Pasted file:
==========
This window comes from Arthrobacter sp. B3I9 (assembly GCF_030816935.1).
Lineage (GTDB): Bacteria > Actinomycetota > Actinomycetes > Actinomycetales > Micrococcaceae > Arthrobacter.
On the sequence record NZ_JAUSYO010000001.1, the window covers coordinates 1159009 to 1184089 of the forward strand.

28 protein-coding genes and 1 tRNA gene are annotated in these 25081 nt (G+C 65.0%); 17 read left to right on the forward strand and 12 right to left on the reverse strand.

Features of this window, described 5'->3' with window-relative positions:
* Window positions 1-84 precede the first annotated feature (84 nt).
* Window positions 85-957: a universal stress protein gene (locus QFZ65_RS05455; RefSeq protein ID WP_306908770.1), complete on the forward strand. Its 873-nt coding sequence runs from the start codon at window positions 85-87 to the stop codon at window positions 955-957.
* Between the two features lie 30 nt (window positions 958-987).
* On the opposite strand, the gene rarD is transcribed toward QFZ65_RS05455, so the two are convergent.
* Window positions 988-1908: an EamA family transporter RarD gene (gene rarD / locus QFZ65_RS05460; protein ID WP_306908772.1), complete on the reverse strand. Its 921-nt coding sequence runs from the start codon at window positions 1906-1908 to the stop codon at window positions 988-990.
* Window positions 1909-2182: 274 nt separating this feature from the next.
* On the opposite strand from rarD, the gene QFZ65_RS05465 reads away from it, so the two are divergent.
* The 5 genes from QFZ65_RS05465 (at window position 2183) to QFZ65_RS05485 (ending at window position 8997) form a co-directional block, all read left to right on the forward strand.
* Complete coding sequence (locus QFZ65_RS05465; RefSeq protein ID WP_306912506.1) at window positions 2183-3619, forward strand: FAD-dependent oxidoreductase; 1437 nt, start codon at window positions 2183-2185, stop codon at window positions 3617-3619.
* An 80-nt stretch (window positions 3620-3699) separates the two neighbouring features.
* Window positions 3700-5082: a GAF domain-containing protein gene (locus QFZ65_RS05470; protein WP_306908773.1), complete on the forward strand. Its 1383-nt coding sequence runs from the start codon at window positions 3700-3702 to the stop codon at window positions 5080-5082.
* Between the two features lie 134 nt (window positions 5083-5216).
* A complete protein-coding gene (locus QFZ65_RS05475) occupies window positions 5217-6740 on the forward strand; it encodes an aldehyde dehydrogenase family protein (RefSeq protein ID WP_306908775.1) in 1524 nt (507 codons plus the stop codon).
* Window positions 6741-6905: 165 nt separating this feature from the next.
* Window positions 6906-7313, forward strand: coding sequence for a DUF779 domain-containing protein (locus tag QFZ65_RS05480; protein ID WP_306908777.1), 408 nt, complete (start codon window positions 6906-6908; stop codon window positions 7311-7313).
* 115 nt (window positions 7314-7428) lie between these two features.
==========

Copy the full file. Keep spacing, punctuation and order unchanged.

This window comes from Arthrobacter sp. B3I9 (assembly GCF_030816935.1).
Lineage (GTDB): Bacteria > Actinomycetota > Actinomycetes > Actinomycetales > Micrococcaceae > Arthrobacter.
On the sequence record NZ_JAUSYO010000001.1, the window covers coordinates 1159009 to 1184089 of the forward strand.

28 protein-coding genes and 1 tRNA gene are annotated in these 25081 nt (G+C 65.0%); 17 read left to right on the forward strand and 12 right to left on the reverse strand.

Features of this window, described 5'->3' with window-relative positions:
* Window positions 1-84 precede the first annotated feature (84 nt).
* Window positions 85-957: a universal stress protein gene (locus QFZ65_RS05455; RefSeq protein ID WP_306908770.1), complete on the forward strand. Its 873-nt coding sequence runs from the start codon at window positions 85-87 to the stop codon at window positions 955-957.
* Between the two features lie 30 nt (window positions 958-987).
* On the opposite strand, the gene rarD is transcribed toward QFZ65_RS05455, so the two are convergent.
* Window positions 988-1908: an EamA family transporter RarD gene (gene rarD / locus QFZ65_RS05460; protein ID WP_306908772.1), complete on the reverse strand. Its 921-nt coding sequence runs from the start codon at window positions 1906-1908 to the stop codon at window positions 988-990.
* Window positions 1909-2182: 274 nt separating this feature from the next.
* On the opposite strand from rarD, the gene QFZ65_RS05465 reads away from it, so the two are divergent.
* The 5 genes from QFZ65_RS05465 (at window position 2183) to QFZ65_RS05485 (ending at window position 8997) form a co-directional block, all read left to right on the forward strand.
* Complete coding sequence (locus QFZ65_RS05465; RefSeq protein ID WP_306912506.1) at window positions 2183-3619, forward strand: FAD-dependent oxidoreductase; 1437 nt, start codon at window positions 2183-2185, stop codon at window positions 3617-3619.
* An 80-nt stretch (window positions 3620-3699) separates the two neighbouring features.
* Window positions 3700-5082: a GAF domain-containing protein gene (locus QFZ65_RS05470; protein WP_306908773.1), complete on the forward strand. Its 1383-nt coding sequence runs from the start codon at window positions 3700-3702 to the stop codon at window positions 5080-5082.
* Between the two features lie 134 nt (window positions 5083-5216).
* A complete protein-coding gene (locus QFZ65_RS05475) occupies window positions 5217-6740 on the forward strand; it encodes an aldehyde dehydrogenase family protein (RefSeq protein ID WP_306908775.1) in 1524 nt (507 codons plus the stop codon).
* Window positions 6741-6905: 165 nt separating this feature from the next.
* Window positions 6906-7313, forward strand: coding sequence for a DUF779 domain-containing protein (locus tag QFZ65_RS05480; protein ID WP_306908777.1), 408 nt, complete (start codon window positions 6906-6908; stop codon window positions 7311-7313).
* 115 nt (window positions 7314-7428) lie between these two features.